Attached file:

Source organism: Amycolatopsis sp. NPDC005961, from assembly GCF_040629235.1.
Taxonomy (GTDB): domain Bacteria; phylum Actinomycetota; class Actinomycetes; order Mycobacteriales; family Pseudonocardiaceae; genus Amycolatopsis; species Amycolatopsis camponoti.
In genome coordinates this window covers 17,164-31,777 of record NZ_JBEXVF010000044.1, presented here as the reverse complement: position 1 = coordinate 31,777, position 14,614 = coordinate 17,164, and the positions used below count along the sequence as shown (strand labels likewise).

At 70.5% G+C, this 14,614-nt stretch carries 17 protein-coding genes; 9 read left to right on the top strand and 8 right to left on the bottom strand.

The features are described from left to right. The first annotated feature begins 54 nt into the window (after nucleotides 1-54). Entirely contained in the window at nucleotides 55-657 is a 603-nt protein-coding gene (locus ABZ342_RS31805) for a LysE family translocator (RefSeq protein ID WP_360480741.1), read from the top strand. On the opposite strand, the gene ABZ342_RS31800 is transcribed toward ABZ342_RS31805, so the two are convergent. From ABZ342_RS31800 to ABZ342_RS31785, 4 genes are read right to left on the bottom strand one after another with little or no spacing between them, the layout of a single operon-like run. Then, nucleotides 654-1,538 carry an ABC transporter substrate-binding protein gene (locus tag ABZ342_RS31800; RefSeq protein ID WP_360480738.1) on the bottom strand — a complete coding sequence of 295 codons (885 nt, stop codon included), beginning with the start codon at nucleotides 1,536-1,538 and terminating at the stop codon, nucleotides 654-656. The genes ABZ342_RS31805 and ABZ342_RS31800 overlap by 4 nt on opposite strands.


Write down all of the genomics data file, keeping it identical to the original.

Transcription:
Source organism: Amycolatopsis sp. NPDC005961, from assembly GCF_040629235.1.
Taxonomy (GTDB): domain Bacteria; phylum Actinomycetota; class Actinomycetes; order Mycobacteriales; family Pseudonocardiaceae; genus Amycolatopsis; species Amycolatopsis camponoti.
In genome coordinates this window covers 17,164-31,777 of record NZ_JBEXVF010000044.1, presented here as the reverse complement: position 1 = coordinate 31,777, position 14,614 = coordinate 17,164, and the positions used below count along the sequence as shown (strand labels likewise).

At 70.5% G+C, this 14,614-nt stretch carries 17 protein-coding genes; 9 read left to right on the top strand and 8 right to left on the bottom strand.

The features are described from left to right. The first annotated feature begins 54 nt into the window (after nucleotides 1-54). Entirely contained in the window at nucleotides 55-657 is a 603-nt protein-coding gene (locus ABZ342_RS31805) for a LysE family translocator (RefSeq protein ID WP_360480741.1), read from the top strand. On the opposite strand, the gene ABZ342_RS31800 is transcribed toward ABZ342_RS31805, so the two are convergent. From ABZ342_RS31800 to ABZ342_RS31785, 4 genes are read right to left on the bottom strand one after another with little or no spacing between them, the layout of a single operon-like run. Then, nucleotides 654-1,538 carry an ABC transporter substrate-binding protein gene (locus tag ABZ342_RS31800; RefSeq protein ID WP_360480738.1) on the bottom strand — a complete coding sequence of 295 codons (885 nt, stop codon included), beginning with the start codon at nucleotides 1,536-1,538 and terminating at the stop codon, nucleotides 654-656. The genes ABZ342_RS31805 and ABZ342_RS31800 overlap by 4 nt on opposite strands.